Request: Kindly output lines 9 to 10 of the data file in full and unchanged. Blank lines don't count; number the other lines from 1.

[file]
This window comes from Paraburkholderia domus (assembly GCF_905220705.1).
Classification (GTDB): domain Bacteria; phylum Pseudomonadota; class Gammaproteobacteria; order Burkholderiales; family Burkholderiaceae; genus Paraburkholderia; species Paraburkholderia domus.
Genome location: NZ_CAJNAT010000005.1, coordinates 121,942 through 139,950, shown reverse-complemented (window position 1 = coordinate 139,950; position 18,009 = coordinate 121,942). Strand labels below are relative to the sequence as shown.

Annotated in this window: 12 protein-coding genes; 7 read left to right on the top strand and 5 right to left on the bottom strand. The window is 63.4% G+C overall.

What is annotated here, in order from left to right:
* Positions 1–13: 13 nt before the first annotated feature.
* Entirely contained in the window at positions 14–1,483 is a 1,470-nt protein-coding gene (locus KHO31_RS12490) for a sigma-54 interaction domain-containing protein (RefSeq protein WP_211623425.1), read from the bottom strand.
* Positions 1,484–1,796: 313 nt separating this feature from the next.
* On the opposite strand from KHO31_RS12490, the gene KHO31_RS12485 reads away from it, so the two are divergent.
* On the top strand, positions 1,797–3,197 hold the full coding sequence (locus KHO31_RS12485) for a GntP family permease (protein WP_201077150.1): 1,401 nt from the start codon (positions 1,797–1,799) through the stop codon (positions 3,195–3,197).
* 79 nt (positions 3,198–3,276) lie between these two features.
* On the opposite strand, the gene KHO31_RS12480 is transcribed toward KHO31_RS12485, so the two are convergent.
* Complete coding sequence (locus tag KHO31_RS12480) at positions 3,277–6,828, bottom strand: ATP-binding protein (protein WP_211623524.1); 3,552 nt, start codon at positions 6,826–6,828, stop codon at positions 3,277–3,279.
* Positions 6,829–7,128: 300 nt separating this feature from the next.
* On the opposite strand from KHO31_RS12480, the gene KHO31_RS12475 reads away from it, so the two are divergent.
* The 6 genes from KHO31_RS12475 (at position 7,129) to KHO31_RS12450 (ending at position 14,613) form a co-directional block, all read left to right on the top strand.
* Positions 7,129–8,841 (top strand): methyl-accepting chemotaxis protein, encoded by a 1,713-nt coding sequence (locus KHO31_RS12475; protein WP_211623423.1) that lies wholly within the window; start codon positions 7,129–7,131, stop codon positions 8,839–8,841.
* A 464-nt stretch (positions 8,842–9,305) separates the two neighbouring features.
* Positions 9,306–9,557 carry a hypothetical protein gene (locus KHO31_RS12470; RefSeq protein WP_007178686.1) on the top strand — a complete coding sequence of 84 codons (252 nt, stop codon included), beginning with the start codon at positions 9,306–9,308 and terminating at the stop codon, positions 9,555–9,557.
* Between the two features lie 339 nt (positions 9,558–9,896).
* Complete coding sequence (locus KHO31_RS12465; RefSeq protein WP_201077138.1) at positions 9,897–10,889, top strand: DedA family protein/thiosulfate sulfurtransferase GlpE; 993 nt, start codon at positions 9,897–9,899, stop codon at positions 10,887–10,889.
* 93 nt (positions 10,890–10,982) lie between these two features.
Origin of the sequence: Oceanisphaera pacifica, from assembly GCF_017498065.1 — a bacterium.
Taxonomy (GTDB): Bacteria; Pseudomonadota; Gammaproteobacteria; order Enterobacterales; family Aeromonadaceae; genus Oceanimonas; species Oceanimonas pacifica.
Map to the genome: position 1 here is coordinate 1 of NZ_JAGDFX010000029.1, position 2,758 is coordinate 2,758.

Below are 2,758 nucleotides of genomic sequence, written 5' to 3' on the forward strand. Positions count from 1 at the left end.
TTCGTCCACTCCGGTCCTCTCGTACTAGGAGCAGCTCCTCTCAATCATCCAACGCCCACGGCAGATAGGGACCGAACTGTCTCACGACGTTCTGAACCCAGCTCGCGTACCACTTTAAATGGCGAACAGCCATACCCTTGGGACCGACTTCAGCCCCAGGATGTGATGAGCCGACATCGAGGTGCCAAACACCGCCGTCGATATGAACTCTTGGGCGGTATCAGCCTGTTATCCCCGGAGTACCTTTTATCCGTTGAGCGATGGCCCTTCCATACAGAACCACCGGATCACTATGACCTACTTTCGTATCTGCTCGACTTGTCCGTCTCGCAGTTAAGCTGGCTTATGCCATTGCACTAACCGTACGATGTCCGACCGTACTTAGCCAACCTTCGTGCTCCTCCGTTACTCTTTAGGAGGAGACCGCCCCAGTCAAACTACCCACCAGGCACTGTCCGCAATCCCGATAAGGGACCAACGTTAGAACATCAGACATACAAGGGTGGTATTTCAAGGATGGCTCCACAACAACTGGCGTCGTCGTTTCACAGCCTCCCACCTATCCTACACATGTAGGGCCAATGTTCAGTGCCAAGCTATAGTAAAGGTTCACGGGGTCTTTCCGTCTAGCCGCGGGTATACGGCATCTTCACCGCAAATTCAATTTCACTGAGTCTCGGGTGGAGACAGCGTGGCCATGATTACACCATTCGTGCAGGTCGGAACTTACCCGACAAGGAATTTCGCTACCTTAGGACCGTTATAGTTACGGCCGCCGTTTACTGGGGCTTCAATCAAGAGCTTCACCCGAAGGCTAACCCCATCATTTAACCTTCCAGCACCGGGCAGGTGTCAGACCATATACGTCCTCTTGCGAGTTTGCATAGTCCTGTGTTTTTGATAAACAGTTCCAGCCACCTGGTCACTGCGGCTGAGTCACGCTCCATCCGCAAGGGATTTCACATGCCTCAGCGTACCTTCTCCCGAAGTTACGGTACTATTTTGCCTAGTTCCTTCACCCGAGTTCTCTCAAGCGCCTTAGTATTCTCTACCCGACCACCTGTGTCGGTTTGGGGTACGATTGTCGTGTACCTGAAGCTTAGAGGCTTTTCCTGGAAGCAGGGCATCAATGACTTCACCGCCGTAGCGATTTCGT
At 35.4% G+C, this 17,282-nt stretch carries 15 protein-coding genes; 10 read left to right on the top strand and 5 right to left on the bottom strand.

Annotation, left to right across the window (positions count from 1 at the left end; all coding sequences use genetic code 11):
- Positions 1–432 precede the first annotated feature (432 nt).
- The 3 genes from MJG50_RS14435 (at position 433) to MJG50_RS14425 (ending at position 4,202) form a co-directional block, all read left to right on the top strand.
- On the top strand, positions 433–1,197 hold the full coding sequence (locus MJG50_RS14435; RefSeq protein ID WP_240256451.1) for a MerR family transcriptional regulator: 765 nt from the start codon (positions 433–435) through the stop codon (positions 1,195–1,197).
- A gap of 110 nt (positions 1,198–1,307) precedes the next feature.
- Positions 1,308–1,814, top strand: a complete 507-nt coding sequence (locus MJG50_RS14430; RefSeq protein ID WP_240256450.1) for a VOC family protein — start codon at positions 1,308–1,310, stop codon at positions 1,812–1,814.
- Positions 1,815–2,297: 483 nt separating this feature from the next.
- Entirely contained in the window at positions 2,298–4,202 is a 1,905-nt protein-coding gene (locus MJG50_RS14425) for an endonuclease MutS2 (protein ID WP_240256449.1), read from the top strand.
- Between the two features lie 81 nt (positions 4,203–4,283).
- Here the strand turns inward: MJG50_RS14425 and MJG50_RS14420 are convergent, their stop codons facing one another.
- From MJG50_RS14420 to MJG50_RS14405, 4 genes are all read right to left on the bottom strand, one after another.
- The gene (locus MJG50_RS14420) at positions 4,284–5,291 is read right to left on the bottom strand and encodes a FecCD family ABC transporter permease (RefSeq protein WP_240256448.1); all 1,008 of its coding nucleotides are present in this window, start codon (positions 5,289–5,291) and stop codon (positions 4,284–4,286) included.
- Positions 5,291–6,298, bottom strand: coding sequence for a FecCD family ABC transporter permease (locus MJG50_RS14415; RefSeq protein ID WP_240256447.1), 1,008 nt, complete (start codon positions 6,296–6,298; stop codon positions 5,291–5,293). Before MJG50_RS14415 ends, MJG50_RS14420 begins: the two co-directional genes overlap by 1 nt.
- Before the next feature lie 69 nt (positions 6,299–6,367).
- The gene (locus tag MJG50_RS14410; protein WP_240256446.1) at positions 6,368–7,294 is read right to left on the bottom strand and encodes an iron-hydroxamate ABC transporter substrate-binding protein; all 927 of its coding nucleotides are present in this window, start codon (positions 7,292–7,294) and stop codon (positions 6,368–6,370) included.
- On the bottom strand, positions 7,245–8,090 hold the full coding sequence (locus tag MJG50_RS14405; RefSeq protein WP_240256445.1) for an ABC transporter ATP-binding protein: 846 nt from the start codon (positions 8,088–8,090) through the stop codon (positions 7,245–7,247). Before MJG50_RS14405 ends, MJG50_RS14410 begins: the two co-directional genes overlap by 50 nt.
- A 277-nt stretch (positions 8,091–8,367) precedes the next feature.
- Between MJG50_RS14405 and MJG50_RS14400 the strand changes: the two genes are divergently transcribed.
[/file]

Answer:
* On the opposite strand from KHO31_RS12490, the gene KHO31_RS12485 reads away from it, so the two are divergent.
* On the top strand, positions 1,797–3,197 hold the full coding sequence (locus KHO31_RS12485) for a GntP family permease (protein WP_201077150.1): 1,401 nt from the start codon (positions 1,797–1,799) through the stop codon (positions 3,195–3,197).